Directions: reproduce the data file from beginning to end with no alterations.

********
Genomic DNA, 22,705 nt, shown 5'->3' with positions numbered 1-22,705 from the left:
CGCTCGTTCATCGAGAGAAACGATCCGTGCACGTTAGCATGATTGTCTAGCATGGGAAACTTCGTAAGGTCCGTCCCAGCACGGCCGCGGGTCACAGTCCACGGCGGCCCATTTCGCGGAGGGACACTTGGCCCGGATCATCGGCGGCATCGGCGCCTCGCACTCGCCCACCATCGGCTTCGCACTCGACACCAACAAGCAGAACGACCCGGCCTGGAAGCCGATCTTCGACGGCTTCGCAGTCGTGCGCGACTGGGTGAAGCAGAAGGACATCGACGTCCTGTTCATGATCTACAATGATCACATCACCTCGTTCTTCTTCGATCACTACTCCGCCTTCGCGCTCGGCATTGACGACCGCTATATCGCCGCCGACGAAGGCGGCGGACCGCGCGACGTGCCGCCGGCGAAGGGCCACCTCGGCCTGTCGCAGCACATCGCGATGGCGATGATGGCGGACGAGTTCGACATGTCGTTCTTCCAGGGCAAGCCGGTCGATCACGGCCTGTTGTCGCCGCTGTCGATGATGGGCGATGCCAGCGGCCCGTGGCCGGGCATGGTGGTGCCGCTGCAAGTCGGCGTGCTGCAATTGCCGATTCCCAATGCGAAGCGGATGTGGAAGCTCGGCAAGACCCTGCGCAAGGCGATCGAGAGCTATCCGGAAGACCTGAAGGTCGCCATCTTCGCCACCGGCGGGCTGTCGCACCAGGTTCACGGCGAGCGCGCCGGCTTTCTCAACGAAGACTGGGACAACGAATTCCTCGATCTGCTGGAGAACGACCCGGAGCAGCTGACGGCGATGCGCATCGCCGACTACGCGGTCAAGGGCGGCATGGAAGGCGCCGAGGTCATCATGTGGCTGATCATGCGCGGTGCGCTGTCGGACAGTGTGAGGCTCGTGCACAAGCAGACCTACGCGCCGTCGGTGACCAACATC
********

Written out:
Genomic DNA, 22,705 nt, shown 5'->3' with positions numbered 1-22,705 from the left:
CGCTCGTTCATCGAGAGAAACGATCCGTGCACGTTAGCATGATTGTCTAGCATGGGAAACTTCGTAAGGTCCGTCCCAGCACGGCCGCGGGTCACAGTCCACGGCGGCCCATTTCGCGGAGGGACACTTGGCCCGGATCATCGGCGGCATCGGCGCCTCGCACTCGCCCACCATCGGCTTCGCACTCGACACCAACAAGCAGAACGACCCGGCCTGGAAGCCGATCTTCGACGGCTTCGCAGTCGTGCGCGACTGGGTGAAGCAGAAGGACATCGACGTCCTGTTCATGATCTACAATGATCACATCACCTCGTTCTTCTTCGATCACTACTCCGCCTTCGCGCTCGGCATTGACGACCGCTATATCGCCGCCGACGAAGGCGGCGGACCGCGCGACGTGCCGCCGGCGAAGGGCCACCTCGGCCTGTCGCAGCACATCGCGATGGCGATGATGGCGGACGAGTTCGACATGTCGTTCTTCCAGGGCAAGCCGGTCGATCACGGCCTGTTGTCGCCGCTGTCGATGATGGGCGATGCCAGCGGCCCGTGGCCGGGCATGGTGGTGCCGCTGCAAGTCGGCGTGCTGCAATTGCCGATTCCCAATGCGAAGCGGATGTGGAAGCTCGGCAAGACCCTGCGCAAGGCGATCGAGAGCTATCCGGAAGACCTGAAGGTCGCCATCTTCGCCACCGGCGGGCTGTCGCACCAGGTTCACGGCGAGCGCGCCGGCTTTCTCAACGAAGACTGGGACAACGAATTCCTCGATCTGCTGGAGAACGACCCGGAGCAGCTGACGGCGATGCGCATCGCCGACTACGCGGTCAAGGGCGGCATGGAAGGCGCCGAGGTCATCATGTGGCTGATCATGCGCGGTGCGCTGTCGGACAGTGTGAGGCTCGTGCACAAGCAGACCTACGCGCCGTCGGTGACCAACATC